The off-season isn’t over, exactly, but it’s close enough. Players have reported and we have several weeks of spring training games in the books. The only reason I won’t commit to the off-season as being complete is that there’s still some cromulent talent left unsigned. Granted, only four exceed a projection of 0.8 fWAR (depending on whether or not Maikel Franco signs between the time I wrote this and the time it publishes), but there are some helpful pieces available. We’re close enough to the end of the off-season to do what I want to do today, particularly since the Brewers picked up Jackie Bradley, Jr. last week. Let’s evaluate how the Cardinals fared in relation to their National League Central peers.
We’ll collect every player acquired via free agency and trade, and every player departing via free agency and trade, for each NL Central team. From there, we’ll look at their ZiPS projection for fWAR in 2021. Finally, we’ll use the total fWAR gained and lost (this is the plus-minus from the article headline) to graph everything out. Obviously, ZiPS is contingent upon playing time, but this method should at least give us an idea about which teams added or lost the most potential production for 2021 in the division.
Before we get to the fancy graph (ok, not that fancy), let’s give a full list of what each team gained and lost. That’s up to and including a lot of minor league talent that won’t have ZiPS projections for 2021 (looking mostly at you, Pirates). Brace yourself... it’s a lot. Note that the list of players lost includes some players who are still free agents. It’s possible, albeit unlikely, that Ryan Braun and Jedd Gyorko could re-sign with the Brewers, for instance.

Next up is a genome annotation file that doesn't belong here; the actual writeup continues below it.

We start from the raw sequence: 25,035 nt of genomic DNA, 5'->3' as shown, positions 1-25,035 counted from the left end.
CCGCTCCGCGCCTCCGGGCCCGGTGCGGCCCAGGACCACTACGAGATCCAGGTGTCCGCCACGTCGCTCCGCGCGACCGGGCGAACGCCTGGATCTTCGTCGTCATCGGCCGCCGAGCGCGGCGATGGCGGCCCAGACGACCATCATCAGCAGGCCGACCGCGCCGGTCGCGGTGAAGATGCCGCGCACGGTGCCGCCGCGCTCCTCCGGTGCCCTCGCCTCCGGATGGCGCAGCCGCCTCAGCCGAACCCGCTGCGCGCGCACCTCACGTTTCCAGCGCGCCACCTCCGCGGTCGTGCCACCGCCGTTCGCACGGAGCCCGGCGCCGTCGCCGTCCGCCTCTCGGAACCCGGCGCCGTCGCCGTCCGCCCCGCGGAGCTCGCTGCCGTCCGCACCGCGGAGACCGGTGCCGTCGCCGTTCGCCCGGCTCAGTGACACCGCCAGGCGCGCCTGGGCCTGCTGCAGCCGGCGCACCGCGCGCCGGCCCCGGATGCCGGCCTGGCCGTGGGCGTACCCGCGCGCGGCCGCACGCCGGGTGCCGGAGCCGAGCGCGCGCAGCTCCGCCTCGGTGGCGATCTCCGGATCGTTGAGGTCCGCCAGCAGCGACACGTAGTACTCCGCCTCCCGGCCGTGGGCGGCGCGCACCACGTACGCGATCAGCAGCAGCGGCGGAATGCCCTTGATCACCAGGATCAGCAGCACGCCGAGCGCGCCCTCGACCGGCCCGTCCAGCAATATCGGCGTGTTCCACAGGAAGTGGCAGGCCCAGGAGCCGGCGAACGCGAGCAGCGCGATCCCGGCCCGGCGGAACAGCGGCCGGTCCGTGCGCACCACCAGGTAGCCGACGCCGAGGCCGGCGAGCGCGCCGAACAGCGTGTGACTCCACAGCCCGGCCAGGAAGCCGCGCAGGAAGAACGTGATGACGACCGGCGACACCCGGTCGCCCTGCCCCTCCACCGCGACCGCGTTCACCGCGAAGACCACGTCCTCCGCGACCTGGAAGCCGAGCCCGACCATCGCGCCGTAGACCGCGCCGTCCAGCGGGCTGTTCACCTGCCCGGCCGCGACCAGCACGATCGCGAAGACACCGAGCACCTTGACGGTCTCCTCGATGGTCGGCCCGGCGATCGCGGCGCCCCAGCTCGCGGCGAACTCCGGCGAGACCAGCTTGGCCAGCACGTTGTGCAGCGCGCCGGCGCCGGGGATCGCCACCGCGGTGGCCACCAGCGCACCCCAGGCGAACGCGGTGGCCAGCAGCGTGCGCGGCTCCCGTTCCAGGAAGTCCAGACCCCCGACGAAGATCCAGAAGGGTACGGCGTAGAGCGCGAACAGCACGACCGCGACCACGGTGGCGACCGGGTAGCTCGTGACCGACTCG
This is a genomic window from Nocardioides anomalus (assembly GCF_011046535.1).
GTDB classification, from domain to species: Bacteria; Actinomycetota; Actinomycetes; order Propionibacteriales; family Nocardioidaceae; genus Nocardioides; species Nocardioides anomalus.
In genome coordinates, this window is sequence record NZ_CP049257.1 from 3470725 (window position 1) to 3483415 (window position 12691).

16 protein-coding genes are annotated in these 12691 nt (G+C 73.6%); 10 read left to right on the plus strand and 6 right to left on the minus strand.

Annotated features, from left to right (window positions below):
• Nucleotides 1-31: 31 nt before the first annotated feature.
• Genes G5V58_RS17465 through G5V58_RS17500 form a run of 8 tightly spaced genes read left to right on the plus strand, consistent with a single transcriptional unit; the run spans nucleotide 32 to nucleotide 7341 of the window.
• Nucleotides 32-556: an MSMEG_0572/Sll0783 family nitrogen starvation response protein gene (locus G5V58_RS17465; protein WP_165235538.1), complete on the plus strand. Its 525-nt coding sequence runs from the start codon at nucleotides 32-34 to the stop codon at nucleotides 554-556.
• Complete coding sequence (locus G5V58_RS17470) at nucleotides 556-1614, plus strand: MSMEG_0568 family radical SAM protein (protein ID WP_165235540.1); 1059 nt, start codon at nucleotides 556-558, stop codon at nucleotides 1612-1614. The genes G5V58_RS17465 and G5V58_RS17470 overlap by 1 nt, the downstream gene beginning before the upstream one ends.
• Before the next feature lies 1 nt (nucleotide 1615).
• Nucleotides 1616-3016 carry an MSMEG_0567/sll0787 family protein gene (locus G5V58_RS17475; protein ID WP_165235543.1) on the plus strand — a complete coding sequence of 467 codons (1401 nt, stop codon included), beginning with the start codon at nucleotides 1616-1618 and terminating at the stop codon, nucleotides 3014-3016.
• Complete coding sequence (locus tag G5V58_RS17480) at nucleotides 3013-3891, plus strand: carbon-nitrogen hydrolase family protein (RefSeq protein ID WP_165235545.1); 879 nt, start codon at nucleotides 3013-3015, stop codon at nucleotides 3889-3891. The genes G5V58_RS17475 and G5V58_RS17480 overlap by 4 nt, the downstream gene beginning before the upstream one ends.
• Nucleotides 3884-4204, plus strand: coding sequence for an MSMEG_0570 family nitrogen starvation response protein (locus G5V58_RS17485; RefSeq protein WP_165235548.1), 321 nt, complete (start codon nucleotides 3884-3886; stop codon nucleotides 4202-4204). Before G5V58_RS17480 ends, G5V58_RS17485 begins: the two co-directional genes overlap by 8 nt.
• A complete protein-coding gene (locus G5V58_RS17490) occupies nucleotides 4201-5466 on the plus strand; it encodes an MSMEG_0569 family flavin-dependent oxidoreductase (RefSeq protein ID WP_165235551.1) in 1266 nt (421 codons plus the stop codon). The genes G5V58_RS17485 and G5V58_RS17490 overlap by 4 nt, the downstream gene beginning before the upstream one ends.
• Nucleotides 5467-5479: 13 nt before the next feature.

Gained: Nolan Arenado, Jose Rondon, Tyler Heineman, Max Moroff, Matt Szczur, Ali Sanchez, Johan Quezada
Lost: Kolten Wong, Austin Gomber, Nabil Crismatt, Ricardo Sanchez, Brad Miller, John Brebbia, Mateo Gil, Tony Locey, Jake Sommers, Rangel Ravelo, Ryan Meisinger, Rob Kaminsky, Matt Wieters, Dexter Fowler, Elehuris Montero
Gained: Joc Pederson, Trevor Williams, Matt Duffy, Jake Marisnick, Jake Arrieta, Kohl Stewart, Austin Romine, Jonathan Holder, Abiatal Avelino, Rafael Ortega, Travis Lakins, Adam Morgan, James Bourque, Brandon Workman, Nick Martini, Shelby Miller, Casey Sadler, Owen Caissie, Ismael Mena, Reginald Preciado, Yeison Santana, Jake Jewell, D.J. Snelten, Michael Hermosillo
Lost: Yu Darvish, Kyle Schwarber, Jose Quintana, Victor Caratini, Jon Lester, Tyler Chatwood, Steven Souza Jr., Jason Kipnis, Jhonny Pereda, Jharel Cotton, Jose Martinez, Jeremy Jeffress, Clayton Daniel, Pedro Strop, Ryan Tepera, Cameron Maybin, Billy Hamilton, AJ Ramos, Albert Almora, Ryan LaMarre, Josh Phegley